2017 ORS 197.651¹
Appeal to Court of Appeals for judicial review of final order of Land Conservation and Development Commission

(1) Judicial review of a final order of the Land Conservation and Development Commission under ORS 197.626 (Submission of land use decisions that expand urban growth boundary or designate urban or rural reserves) concerning the designation of urban reserves under ORS 195.145 (Urban reserves) (1)(b) or rural reserves under ORS 195.141 (Designation of rural reserves and urban reserves pursuant to intergovernmental agreement) is as provided in subsections (3) to (12) of this section.

(2) Judicial review of any other final order of the commission under ORS 197.626 (Submission of land use decisions that expand urban growth boundary or designate urban or rural reserves) or of a final order of the commission under 197.180 (State agency planning responsibilities), 197.251 (Compliance acknowledgment), 197.628 (Periodic review) to 197.651 (Appeal to Court of Appeals for judicial review of final order of Land Conservation and Development Commission), 197.652 (Regional problem-solving process) to 197.658 (Modifying local work plan), 197.659 (Commission approval of certain changes in comprehensive plans or land use regulations), 215.780 (Minimum lot or parcel sizes) or 215.788 (Legislative review of lands zoned for farm and forest use) to 215.794 (Review of county rezoning designations) is as provided in subsections (3) to (7), (9), (10) and (12) of this section.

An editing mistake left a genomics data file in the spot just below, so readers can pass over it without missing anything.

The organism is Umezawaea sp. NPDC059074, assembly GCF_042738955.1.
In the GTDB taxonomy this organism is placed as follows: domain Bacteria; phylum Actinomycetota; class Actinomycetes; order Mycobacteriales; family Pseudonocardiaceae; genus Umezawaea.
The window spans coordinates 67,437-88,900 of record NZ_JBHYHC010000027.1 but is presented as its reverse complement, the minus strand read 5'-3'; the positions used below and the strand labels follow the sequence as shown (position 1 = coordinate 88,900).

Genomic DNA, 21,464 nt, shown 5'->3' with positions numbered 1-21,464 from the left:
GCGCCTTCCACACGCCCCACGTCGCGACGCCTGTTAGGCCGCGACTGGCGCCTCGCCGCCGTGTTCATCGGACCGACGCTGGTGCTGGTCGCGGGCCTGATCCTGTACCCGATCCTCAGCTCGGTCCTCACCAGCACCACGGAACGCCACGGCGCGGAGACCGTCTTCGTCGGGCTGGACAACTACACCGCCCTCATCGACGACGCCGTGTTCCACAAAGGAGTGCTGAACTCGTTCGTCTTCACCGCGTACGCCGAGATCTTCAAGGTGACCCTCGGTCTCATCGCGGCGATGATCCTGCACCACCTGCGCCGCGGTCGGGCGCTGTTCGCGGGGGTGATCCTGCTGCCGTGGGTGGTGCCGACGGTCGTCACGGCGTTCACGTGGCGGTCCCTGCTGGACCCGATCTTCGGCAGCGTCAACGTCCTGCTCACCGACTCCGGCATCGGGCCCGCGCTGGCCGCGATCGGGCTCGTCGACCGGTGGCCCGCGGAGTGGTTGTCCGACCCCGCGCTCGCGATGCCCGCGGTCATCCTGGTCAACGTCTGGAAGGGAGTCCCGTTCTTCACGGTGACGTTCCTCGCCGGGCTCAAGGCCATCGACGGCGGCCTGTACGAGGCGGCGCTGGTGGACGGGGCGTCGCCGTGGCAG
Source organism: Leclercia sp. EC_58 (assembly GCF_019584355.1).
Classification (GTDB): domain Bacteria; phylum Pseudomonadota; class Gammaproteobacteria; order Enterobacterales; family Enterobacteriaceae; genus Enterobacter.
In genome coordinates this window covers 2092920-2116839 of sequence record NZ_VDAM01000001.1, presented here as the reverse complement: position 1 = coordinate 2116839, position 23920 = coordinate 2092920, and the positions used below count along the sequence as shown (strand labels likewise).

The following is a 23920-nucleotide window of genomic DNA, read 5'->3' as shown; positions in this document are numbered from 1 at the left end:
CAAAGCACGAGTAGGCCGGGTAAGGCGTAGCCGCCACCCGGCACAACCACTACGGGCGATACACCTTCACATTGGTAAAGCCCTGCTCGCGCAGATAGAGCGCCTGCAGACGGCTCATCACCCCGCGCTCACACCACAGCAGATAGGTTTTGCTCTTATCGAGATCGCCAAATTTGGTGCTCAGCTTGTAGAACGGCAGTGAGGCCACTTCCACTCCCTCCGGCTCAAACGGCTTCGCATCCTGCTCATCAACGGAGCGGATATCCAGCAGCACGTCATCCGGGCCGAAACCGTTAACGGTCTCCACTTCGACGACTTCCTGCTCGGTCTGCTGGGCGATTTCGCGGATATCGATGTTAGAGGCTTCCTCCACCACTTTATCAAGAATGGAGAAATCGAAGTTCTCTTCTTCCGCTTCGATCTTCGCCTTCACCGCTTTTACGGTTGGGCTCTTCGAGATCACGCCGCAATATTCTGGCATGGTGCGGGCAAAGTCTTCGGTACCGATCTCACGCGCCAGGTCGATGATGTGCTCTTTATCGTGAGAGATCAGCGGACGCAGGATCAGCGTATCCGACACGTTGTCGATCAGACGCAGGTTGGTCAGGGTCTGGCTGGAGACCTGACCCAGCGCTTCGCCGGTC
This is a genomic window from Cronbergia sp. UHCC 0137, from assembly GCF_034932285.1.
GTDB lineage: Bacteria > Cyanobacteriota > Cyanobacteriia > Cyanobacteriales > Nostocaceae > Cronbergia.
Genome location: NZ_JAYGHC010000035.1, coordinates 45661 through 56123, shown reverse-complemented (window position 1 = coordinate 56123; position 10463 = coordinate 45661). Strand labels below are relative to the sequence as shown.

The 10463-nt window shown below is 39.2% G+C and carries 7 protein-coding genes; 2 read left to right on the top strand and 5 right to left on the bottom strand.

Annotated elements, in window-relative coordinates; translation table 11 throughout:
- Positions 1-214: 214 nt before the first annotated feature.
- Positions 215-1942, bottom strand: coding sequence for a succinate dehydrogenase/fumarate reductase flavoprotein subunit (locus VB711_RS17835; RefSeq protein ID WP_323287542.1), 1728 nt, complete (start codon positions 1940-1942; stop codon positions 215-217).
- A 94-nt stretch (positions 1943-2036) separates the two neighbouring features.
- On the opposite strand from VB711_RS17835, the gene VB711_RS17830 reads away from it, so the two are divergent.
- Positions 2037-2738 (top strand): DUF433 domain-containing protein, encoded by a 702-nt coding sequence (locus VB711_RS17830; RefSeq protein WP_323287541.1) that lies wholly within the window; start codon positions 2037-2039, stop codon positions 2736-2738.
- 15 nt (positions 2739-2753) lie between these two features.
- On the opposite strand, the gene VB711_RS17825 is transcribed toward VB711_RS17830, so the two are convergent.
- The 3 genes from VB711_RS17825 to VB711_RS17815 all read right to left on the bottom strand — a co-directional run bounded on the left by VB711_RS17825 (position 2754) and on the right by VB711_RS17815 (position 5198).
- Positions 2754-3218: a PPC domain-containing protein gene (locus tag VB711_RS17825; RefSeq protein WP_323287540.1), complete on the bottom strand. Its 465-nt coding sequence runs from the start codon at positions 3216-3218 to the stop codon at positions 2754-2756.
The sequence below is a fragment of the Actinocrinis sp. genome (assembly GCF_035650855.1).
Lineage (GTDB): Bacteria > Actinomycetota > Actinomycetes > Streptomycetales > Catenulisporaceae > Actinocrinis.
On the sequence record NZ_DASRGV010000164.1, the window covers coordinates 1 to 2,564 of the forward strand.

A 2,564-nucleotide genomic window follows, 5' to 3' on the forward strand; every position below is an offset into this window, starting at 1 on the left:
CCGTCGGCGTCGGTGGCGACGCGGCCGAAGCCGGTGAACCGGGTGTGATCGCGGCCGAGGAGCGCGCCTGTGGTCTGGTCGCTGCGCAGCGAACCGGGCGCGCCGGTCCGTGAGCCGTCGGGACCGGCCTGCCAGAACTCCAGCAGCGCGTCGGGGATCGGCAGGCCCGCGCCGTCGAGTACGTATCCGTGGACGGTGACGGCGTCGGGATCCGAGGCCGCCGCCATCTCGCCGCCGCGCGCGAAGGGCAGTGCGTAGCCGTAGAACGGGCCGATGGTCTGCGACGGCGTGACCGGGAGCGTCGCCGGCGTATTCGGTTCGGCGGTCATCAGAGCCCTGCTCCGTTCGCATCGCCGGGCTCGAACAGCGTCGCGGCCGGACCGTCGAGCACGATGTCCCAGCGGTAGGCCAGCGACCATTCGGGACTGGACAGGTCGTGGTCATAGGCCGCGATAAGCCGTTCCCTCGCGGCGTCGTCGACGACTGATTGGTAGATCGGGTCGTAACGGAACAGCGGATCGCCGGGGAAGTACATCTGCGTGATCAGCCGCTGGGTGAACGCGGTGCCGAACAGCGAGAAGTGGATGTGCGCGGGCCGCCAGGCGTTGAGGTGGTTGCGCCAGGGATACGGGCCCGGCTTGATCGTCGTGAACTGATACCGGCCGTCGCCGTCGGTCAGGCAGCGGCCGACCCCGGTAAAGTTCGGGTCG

(3) A proceeding for judicial review under this section may be instituted by filing a petition in the Court of Appeals. The petition must be filed within 21 days after the date the commission delivered or mailed the order upon which the petition is based.

(4) The filing of the petition, as set forth in subsection (3) of this section, and service of a petition on the persons who submitted oral or written testimony in the proceeding before the commission are jurisdictional and may not be waived or extended.

(5) The petition must state the nature of the order the petitioner seeks to have reviewed. Copies of the petition must be served by registered or certified mail upon the commission and the persons who submitted oral or written testimony in the proceeding before the commission.

(6) Within 21 days after service of the petition, the commission shall transmit to the Court of Appeals the original or a certified copy of the entire record of the proceeding under review. However, by stipulation of the parties to the review proceeding, the record may be shortened. The Court of Appeals may tax a party that unreasonably refuses to stipulate to limit the record for the additional costs. The Court of Appeals may require or permit subsequent corrections or additions to the record. Except as specifically provided in this subsection, the Court of Appeals may not tax the cost of the record to the petitioner or an intervening party. However, the Court of Appeals may tax the costs to a party that files a frivolous petition for judicial review.

(7) Petitions and briefs must be filed within time periods and in a manner established by the Court of Appeals by rule.